The Appraisal Blog

January 23rd, 2024 3:51 PM
Back in 2010, after the Great Recession of 2008, Congress signed Dodd-Frank into law.  It was a sweeping financial regulation act designed to prevent the events of the previous couple years from ever happening again.  A lot of the regulation was aimed at banks by requiring "stress" tests to ensure they could remain solvent.  But another part, specifically related to appraisals, required that a 3rd party intermediary be engaged by lenders when ordering an appraisal.  These 3rd parties are called AMC's (Appraisal Management Companies).  So...  the lender has a loan they want to finance.  They place the appraisal order with an AMC, the AMC finds an appraiser, the appraiser conducts the appraisal, gives it to the AMC, and the AMC gives it back to the lender.  It was implemented to stop lenders from pressuring appraisers.  And for the most part, in my opinion, it solved a problem that wasn't really a problem.  I won't say I was never asked to change the value of an appraisal.  But it was rare.

So Dodd-Frank and the AMC's "fixed" a problem that didn't exist and at the same time introduced a series of issues.  First and foremost, they increased the cost of appraisals.  As you can imagine, the AMC's don't provide their service for free.  They take a cut of what the appraiser would typically make ... often 50% or more, and even charge the lender more than the typical appraisal fee for other services.  Basically they review the report before sending to the lender.  Additionally, the model INCREASES the turn time of the appraisal.  The AMC, which like everyone exists to make money, shops the appraisal to their fee panels.  Essentially hunting for the lowest fee.  I've even bid the same assignment for the same AMC a week after the first bid!  If they had just accepted my (reasonable) fee they would have had the report back in a few days!.

But here is the thing... Dodd-Frank, at least the AMC requirement doesn't exist anymore.  It was updated several years ago and the requirement that lender order appraisals through an AMC is gone!

So all you lenders out there... I am ready to accept your order!

Posted in:Appraisal and tagged: #Appraisal#Laws&Regs
Posted by Robert Abbott on January 23rd, 2024 3:51 PMLeave a Comment

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January 16th, 2024 8:19 AM
According to Working RE Magazine, HUD has received 300 complaints alleging appraisal discrimination over the past 3 years.  No numbers were provided on how much of an increase this is over previous years, however the implication is that it is dramatic.  The increase is actually not surprising.  In early 2020 Joe Biden issued a Housing Plan to take aim at "racial bias" in the appraisal industry.  Since then states have followed suite by requiring Bias and Cultural Competency classes and AMC's have published lists of words not to be used in appraisals including such benign words as "affordable", "age", and "desirable"... and words that I have never seen in an appraisal like "queer", "slum", and "gay."  They are even banning words like "homogenous" and "gentrification" which are valid terms which would provide valuable information to a reader of an appraisal to understand the market.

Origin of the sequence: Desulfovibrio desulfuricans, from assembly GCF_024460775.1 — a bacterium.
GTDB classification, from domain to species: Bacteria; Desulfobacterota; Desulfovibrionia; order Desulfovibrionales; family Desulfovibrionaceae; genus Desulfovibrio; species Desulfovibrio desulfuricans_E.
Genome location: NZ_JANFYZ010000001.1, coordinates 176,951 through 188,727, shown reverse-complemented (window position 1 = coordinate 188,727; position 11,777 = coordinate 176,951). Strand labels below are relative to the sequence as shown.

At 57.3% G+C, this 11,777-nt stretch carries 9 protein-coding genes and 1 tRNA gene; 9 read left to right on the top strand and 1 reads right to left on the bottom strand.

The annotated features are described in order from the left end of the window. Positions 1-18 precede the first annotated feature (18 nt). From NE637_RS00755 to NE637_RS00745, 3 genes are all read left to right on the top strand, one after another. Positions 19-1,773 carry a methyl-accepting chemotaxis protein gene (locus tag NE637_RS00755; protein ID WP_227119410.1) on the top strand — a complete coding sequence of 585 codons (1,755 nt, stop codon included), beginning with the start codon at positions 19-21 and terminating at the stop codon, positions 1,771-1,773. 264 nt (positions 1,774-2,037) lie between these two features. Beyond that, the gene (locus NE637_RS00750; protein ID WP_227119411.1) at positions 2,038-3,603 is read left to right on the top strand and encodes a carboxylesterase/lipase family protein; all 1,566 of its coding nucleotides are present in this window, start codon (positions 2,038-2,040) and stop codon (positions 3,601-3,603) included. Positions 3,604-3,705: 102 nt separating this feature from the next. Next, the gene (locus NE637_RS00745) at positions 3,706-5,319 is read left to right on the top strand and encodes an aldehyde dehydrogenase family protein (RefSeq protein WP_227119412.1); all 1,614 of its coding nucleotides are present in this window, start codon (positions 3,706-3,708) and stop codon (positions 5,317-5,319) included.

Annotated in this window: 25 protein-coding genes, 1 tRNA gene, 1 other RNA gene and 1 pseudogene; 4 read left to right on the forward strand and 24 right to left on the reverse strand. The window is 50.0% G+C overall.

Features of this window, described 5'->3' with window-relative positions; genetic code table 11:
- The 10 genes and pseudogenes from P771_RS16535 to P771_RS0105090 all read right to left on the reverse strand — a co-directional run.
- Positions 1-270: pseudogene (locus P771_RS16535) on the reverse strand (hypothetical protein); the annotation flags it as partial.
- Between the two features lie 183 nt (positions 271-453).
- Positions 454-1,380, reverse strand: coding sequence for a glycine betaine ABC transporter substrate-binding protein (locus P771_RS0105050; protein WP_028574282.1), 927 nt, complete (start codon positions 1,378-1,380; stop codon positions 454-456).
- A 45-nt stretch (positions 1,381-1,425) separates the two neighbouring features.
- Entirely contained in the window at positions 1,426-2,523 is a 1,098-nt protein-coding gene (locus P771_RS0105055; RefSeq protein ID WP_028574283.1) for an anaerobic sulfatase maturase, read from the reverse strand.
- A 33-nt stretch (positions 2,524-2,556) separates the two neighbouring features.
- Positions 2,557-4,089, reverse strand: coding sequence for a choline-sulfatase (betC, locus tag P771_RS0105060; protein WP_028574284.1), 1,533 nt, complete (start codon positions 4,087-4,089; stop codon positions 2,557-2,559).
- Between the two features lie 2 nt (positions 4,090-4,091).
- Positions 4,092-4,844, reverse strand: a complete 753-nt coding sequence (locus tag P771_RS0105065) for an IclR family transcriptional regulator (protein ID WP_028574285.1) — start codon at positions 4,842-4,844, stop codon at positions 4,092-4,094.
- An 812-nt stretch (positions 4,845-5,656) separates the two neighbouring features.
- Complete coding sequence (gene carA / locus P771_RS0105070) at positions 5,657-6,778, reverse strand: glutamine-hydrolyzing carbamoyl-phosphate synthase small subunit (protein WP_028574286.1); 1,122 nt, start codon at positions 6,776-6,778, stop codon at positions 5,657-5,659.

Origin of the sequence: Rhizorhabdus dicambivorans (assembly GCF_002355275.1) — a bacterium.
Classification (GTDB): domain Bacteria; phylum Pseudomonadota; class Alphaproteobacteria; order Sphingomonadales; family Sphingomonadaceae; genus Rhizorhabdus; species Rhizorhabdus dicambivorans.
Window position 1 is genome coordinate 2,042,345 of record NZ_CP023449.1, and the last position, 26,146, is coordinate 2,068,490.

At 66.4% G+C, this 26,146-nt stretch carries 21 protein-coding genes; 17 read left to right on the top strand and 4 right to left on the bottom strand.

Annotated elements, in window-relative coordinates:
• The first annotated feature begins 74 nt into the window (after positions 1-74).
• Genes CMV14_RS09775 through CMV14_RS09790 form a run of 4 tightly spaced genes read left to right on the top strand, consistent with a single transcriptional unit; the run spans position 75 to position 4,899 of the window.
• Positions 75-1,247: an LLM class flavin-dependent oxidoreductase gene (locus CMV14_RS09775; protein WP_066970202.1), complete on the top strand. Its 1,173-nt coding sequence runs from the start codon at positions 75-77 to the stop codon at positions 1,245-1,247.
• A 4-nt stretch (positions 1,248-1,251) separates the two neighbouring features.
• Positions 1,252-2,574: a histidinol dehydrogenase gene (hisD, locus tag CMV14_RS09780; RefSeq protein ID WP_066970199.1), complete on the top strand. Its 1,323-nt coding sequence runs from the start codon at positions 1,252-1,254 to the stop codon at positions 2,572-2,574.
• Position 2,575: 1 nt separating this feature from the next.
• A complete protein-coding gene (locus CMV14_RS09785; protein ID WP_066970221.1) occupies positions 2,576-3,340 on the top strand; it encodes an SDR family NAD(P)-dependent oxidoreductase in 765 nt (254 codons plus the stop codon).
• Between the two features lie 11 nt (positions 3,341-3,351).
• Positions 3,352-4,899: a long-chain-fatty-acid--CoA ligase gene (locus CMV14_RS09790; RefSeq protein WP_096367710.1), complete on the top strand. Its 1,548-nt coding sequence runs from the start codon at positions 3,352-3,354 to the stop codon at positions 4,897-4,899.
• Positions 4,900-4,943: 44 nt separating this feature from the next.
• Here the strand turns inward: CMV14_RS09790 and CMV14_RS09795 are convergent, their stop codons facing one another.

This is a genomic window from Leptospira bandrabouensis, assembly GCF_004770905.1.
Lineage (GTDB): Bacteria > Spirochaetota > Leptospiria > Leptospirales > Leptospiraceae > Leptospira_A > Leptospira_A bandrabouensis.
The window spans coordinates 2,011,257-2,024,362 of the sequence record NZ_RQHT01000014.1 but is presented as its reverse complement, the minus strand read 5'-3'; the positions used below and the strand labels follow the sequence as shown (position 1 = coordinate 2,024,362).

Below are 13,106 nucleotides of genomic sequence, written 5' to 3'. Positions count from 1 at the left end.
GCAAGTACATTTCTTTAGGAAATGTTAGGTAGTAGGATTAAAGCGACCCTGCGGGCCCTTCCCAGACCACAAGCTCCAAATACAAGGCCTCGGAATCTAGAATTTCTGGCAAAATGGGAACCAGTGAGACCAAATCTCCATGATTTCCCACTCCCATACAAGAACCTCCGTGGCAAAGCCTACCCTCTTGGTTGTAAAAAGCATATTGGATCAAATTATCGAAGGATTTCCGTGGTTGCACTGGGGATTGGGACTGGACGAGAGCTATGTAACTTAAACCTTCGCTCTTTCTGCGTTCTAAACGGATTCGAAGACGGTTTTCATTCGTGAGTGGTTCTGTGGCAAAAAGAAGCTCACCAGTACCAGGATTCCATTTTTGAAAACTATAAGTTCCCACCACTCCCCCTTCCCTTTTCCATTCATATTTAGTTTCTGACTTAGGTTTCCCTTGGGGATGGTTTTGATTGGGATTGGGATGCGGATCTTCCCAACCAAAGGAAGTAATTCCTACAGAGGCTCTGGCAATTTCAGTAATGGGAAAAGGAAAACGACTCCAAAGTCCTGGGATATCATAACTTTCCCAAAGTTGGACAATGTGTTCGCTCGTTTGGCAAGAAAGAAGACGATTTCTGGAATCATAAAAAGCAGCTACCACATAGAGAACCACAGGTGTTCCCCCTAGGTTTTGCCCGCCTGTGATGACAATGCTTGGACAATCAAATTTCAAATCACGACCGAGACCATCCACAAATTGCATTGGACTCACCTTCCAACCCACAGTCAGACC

Unfortunately, the complaints and lawsuits will continue for the foreseeable future.

Posted in:Bias and tagged: #AppraisalBias
Posted by Robert Abbott on January 16th, 2024 8:19 AMLeave a Comment

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January 9th, 2024 8:38 AM
Keeping in the same Luxury Home theme this week ... there is a new listing on Calle del Oro in La Jolla.  I've driven by the house several times and, to be honest, it is somewhat unassuming from the curb!  By the way, it is not the most expensive house on the market.  A listing on The Point in the Coronado Cay is listed at $43M.  It comes with 2 boat docks and two pools (one on the roof) and there is a 15,000 sf horse ranch with a 15 acre bass lake situated on 77 acres in Rancho Santa Fe.  You can get that one for only $98,000,000!

Posted in:Houses and tagged: #LuxuryRealEstate
Posted by Robert Abbott on January 9th, 2024 8:38 AMLeave a Comment

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The most expensive house ever sold in San Diego county closed escrow in October 2023.  The house is located in the Beach Colony community of Del Mar which is located just south of the San Dieguito Lagoon near Dog Beach.  The ocean front property situated on Sandy Lane was not listed in MLS but was reported to have 8 bedrooms, 7.5 baths with a guest house, tennis court, pool, and 100 foot of beach front footage.

It sold for $44.1 million!

Posted in:Houses and tagged: #LuxuryRealEstate
Posted by Robert Abbott on January 2nd, 2024 9:04 AMLeave a Comment

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December 26th, 2023 9:21 AM
In the past I've written about my experience with AI in the appraisal industry.  You can read those posts here and here.  Generally speaking I am not convinced AI will be able to do what appraisers do on a daily basis.  They work okay in areas where all the homes are homogenous, but in older neighborhoods, rural areas, coastal areas, etc.  ... not so much.

But according to this article the County of Riverside's Assessor Department will now be using a product from to analyze and assess the counties property values.